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Crimes of Grindelwald review by Mohammad Khan

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Rating: ★★☆☆☆

The long-awaited second installment of the Fantastic Beast series hit theaters a little more than two weeks ago. In all honesty, the movie just goes to show that there is no magic left in the world of Harry Potter.

The Crimes of Grindelwald opens with Grindelwald, the main villain, escaping from his prison. To stop him, Albus Dumbledore, the future headmaster of Hogwarts, recruits Newt Scamander, his former student, to fight Grindelwald and his ever-increasing group of followers whose aim is to unite all pure-blood wizards to rule over the rest of the world, an idea reminiscent of the Nazi regime of World War II. When Newt agrees, he finds that wizards all over the world are taking sides, and even his own friends may not be safe from Grindelwald’s grasp. It’s a race against time to find Credence, a mysterious wizard on a quest to uncover his mysterious past, as he is integral to Grindelwald’s plots.

Let’s compliment before we criticize; the special effects were amazing, the acting wasn’t bad, the various creatures were interesting, and the cinematography was strong. But that didn’t make up for the unintelligible story, the many plot holes, and the countless mistakes that contradict the original Harry Potter books.

First of all, without recently watching Fantastic Beasts I, it was extremely hard to make sense of the movie. Half of the time I was trying to figure out who was who and what their relationships were to each other. The other half was spent reevaluating what I had just watched. And even after the movie ended, I was still left unsure who the heck Credence was. If you were wondering whether or not to watch it, don’t. If you are dead-set on watching it, rewatch the first movie to save yourself from my experience. Crimes of Grindelwald just lazily hashed up a lot of different threads that were seemingly irrelevant to the main story, but which haphazardly arranged themselves in the end to give you a vague sense of conclusion. And I don’t want to spoil anything, but the end of the film was a transparent ploy that was cheaply placed to promote the next movie.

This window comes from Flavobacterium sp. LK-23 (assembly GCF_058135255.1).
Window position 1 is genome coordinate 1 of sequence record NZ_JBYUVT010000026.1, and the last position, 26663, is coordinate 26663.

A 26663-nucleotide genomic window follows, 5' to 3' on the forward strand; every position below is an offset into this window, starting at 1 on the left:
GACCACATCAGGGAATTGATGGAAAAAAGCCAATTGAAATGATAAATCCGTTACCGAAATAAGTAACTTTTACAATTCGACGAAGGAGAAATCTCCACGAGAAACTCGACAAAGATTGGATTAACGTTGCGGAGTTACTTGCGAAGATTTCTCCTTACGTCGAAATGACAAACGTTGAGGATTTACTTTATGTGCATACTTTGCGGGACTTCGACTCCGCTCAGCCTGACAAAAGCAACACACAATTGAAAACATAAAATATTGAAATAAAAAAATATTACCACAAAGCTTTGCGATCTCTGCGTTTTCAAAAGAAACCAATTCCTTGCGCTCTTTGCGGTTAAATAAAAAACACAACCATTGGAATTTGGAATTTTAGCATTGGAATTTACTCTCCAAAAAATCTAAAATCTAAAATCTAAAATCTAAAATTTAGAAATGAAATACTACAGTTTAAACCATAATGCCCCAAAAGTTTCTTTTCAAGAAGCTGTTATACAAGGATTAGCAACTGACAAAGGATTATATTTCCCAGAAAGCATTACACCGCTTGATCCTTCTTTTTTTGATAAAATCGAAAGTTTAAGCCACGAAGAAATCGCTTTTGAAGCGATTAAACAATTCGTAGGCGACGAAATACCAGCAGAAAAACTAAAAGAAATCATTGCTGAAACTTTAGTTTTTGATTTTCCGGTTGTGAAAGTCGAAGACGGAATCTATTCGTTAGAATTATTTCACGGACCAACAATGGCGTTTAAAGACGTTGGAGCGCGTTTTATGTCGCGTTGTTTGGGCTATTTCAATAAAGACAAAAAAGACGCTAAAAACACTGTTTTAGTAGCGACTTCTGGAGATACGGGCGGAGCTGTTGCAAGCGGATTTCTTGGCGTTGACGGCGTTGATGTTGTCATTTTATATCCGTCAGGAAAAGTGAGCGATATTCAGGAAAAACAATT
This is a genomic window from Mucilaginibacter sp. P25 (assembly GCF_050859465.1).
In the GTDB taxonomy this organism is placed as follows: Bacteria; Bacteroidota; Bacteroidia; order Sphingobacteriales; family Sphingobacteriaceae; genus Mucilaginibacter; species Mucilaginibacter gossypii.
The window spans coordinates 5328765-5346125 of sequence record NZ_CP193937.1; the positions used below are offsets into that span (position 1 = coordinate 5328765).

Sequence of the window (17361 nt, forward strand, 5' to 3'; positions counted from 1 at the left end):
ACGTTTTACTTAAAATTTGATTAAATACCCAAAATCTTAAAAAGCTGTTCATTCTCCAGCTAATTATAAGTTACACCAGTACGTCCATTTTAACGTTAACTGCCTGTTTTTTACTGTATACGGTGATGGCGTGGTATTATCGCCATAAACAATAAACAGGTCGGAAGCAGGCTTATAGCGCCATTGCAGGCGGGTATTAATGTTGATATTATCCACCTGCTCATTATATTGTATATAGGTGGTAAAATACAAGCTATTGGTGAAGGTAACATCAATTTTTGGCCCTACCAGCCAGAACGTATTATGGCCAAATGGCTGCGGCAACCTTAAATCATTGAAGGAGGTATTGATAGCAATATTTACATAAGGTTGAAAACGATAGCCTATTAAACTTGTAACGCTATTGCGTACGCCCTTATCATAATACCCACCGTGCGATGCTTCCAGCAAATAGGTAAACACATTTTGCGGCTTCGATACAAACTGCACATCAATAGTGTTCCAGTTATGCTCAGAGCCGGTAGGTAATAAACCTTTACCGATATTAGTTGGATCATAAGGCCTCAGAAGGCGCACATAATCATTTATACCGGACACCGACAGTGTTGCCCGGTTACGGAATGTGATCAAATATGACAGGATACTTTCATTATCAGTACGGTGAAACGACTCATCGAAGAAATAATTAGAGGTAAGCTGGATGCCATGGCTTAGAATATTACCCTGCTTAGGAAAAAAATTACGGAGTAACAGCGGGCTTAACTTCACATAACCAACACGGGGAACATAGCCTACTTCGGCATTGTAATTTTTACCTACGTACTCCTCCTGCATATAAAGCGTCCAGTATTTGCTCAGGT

Next, some of the many mistakes with the story. McGonagall shouldn’t have been a professor during that time, as she would have been born around that time. It might have been an aunt or other relation, but that seems far-fetched. Another plot hole is when Aurors are seen apparating onto Hogwarts ground. According to Hogwarts, A History this should be impossible. There are several other plot holes that are arguably more serious than these, but they reveal elements of the story that  would spoil the movie.

To conclude, the magic of Harry Potter has been sucked out of the franchise by the Fantastic Beast series and, a little before these movies, by The Cursed Child. It’s obvious that Rowling and other associates are milking the Harry Potter name for all its worth.

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Crimes of Grindelwald review by Mohammad Khan